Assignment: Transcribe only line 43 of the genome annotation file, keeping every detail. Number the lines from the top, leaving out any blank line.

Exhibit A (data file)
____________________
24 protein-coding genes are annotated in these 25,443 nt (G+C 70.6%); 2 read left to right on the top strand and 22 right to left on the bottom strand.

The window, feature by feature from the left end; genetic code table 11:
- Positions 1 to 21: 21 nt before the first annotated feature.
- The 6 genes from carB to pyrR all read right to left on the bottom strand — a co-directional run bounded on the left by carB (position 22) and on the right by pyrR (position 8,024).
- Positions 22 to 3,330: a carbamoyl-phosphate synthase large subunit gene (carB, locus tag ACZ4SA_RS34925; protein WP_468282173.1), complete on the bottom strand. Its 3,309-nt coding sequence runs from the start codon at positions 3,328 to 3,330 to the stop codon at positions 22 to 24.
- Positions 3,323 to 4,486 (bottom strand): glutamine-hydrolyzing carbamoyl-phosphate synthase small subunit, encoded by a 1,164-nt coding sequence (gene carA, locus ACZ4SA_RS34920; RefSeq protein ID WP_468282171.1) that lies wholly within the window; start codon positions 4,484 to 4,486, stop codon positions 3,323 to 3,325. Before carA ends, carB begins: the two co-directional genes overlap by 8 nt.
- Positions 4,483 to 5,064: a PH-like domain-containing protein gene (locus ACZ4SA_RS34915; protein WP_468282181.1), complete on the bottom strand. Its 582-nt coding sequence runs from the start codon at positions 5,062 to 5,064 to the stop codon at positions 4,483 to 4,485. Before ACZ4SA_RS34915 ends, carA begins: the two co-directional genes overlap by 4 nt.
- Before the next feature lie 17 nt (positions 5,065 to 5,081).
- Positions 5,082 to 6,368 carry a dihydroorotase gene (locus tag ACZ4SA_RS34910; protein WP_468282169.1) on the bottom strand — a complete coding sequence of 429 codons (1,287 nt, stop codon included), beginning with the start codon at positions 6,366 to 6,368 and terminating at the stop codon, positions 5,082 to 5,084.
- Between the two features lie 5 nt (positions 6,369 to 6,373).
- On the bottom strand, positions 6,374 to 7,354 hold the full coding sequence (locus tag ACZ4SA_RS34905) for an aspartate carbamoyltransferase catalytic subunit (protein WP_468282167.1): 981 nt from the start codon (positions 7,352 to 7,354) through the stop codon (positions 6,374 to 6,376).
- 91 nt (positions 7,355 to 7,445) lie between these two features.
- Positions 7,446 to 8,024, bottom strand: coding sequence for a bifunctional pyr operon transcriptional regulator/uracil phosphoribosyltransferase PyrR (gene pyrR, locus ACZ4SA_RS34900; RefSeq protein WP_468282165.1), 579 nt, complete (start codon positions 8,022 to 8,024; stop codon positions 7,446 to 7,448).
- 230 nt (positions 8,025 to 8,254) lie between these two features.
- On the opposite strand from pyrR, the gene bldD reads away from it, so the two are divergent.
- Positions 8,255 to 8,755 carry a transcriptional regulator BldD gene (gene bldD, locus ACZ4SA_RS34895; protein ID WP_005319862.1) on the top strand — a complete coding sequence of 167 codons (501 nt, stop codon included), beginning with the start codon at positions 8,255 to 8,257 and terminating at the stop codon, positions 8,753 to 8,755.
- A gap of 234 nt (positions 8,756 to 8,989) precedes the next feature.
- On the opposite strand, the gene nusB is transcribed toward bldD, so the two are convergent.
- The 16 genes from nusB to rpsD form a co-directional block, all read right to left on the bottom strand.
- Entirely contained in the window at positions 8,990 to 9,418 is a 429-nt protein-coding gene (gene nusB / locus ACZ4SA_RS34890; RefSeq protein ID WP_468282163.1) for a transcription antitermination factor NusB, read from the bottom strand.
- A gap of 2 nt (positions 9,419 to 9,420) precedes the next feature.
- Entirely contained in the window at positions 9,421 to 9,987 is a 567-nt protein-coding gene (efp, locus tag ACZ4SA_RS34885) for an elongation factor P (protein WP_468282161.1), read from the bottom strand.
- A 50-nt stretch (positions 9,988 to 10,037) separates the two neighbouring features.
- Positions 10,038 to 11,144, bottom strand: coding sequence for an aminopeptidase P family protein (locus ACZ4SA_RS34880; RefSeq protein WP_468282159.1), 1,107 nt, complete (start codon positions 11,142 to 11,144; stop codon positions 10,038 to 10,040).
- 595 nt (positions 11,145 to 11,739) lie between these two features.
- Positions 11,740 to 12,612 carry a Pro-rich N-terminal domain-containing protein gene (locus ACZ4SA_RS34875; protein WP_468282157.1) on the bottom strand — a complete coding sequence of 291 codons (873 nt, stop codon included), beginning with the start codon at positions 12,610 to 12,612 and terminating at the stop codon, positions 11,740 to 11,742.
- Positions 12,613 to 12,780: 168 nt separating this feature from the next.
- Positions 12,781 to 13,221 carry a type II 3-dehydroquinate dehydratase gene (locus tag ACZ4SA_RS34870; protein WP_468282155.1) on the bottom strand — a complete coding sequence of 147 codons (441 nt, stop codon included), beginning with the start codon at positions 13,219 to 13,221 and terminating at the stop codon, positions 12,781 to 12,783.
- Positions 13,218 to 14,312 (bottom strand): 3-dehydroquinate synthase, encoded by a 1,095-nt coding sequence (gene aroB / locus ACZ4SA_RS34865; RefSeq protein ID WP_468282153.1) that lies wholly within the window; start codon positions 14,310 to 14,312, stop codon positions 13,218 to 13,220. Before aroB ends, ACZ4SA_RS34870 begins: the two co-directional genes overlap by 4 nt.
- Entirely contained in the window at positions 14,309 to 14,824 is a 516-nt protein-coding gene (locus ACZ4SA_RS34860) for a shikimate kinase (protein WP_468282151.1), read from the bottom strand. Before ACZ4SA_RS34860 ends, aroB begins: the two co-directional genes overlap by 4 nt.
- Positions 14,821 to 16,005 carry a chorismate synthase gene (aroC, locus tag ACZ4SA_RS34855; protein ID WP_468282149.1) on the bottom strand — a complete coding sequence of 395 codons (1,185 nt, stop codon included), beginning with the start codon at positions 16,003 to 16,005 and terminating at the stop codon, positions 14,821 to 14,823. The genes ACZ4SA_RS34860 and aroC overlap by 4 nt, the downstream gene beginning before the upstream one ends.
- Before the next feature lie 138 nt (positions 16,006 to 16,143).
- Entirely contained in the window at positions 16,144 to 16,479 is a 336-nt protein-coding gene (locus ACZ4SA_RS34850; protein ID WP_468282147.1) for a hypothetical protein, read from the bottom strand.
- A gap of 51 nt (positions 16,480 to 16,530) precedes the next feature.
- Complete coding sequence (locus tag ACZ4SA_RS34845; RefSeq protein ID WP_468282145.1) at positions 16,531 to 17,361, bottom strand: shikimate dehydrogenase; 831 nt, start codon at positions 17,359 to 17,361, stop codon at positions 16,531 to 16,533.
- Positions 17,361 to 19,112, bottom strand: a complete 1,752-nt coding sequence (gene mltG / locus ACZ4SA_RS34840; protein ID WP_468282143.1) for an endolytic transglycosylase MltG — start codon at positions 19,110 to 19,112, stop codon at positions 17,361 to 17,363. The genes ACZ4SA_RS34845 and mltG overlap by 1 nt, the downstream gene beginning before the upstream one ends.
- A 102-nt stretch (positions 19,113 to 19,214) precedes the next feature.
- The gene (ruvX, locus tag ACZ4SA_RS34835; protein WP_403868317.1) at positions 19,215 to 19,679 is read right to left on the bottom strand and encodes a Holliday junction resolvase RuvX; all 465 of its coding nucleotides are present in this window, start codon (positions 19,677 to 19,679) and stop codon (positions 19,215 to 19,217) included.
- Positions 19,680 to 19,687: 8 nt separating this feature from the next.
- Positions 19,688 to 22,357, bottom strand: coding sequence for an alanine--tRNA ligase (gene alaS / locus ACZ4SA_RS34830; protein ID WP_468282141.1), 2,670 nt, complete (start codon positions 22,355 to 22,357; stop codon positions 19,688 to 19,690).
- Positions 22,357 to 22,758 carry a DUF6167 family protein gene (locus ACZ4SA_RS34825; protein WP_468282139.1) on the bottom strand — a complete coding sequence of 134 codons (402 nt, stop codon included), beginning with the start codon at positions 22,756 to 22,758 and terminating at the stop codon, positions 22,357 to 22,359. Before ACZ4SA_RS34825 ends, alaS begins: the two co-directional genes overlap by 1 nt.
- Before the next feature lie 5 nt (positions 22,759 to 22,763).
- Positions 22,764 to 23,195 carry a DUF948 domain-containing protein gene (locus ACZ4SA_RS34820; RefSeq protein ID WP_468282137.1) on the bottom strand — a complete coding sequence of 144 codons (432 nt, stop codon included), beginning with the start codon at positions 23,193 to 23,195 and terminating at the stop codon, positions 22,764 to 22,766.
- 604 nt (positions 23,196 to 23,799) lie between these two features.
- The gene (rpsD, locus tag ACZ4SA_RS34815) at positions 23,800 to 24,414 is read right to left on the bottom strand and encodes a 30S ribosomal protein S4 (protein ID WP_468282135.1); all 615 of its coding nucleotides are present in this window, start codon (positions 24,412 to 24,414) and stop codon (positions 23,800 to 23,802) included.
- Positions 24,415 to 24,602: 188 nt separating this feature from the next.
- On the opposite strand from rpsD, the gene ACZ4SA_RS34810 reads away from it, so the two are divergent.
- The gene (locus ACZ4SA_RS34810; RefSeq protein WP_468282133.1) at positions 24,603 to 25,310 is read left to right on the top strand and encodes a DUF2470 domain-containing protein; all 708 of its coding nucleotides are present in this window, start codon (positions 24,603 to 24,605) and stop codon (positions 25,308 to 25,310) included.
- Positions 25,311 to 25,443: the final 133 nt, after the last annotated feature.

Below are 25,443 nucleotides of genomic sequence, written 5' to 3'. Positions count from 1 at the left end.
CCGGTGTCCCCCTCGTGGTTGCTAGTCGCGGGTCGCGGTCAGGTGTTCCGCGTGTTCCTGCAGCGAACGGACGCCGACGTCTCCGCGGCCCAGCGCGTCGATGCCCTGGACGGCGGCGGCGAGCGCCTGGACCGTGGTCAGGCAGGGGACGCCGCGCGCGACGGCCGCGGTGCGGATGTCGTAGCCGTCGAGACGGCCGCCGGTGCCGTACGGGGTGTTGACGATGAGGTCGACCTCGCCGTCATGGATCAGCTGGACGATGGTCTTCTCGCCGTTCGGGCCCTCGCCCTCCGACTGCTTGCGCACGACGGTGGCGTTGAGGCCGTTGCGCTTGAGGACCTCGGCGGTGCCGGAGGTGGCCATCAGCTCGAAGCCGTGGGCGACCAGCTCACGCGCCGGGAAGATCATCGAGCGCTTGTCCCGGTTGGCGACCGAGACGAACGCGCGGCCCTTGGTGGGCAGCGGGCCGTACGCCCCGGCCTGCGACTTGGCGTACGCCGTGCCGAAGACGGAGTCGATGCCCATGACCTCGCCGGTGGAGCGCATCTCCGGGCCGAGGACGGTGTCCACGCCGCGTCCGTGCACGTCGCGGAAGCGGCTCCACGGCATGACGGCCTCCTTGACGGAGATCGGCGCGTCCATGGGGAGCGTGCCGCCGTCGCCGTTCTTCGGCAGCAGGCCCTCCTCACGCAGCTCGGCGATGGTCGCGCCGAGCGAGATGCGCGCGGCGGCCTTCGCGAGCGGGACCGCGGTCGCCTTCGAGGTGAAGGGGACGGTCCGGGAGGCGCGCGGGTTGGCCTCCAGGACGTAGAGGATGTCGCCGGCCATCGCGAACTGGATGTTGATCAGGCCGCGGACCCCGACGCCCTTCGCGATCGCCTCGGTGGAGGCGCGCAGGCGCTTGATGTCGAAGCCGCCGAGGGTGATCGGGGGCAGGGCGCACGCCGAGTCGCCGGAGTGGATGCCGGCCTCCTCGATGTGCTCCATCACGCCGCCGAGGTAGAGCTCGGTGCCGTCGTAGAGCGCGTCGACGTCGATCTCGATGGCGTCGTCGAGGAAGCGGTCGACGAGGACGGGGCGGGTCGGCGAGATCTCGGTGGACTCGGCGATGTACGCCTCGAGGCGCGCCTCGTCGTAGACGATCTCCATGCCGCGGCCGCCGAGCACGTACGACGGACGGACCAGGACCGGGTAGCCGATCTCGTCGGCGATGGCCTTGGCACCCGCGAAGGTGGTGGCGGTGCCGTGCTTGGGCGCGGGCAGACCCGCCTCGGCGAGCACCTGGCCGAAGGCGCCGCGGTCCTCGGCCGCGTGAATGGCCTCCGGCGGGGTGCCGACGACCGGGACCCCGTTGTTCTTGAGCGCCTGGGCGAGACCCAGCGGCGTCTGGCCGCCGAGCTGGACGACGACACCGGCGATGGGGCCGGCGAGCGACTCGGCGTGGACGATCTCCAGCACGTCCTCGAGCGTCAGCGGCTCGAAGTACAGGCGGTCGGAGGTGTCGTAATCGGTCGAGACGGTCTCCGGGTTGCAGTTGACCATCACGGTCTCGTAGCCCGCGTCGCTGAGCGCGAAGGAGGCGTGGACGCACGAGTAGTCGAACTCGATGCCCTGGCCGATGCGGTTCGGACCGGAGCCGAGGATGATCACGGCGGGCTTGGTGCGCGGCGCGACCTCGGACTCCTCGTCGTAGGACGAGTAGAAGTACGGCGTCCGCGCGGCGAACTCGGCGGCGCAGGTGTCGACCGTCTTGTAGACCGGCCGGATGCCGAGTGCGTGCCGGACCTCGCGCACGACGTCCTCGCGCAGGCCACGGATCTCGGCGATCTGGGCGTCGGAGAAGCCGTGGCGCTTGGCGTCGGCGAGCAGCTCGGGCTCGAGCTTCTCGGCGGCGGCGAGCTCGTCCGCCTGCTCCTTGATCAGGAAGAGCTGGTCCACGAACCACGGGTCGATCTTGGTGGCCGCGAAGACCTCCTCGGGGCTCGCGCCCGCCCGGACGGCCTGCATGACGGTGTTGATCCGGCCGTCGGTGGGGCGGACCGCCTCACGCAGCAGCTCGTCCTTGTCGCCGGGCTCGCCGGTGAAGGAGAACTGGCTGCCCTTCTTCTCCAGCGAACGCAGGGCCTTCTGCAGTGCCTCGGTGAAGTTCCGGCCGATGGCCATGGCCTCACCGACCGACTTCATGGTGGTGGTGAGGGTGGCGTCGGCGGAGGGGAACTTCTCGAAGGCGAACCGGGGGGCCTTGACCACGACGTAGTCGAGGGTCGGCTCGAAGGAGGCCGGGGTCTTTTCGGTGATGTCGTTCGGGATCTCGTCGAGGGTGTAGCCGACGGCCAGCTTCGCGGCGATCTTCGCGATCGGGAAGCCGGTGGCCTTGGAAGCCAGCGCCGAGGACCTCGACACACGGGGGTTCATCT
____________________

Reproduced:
- Positions 22,764 to 23,195 carry a DUF948 domain-containing protein gene (locus ACZ4SA_RS34820; RefSeq protein ID WP_468282137.1) on the bottom strand — a complete coding sequence of 144 codons (432 nt, stop codon included), beginning with the start codon at positions 23,193 to 23,195 and terminating at the stop codon, positions 22,764 to 22,766.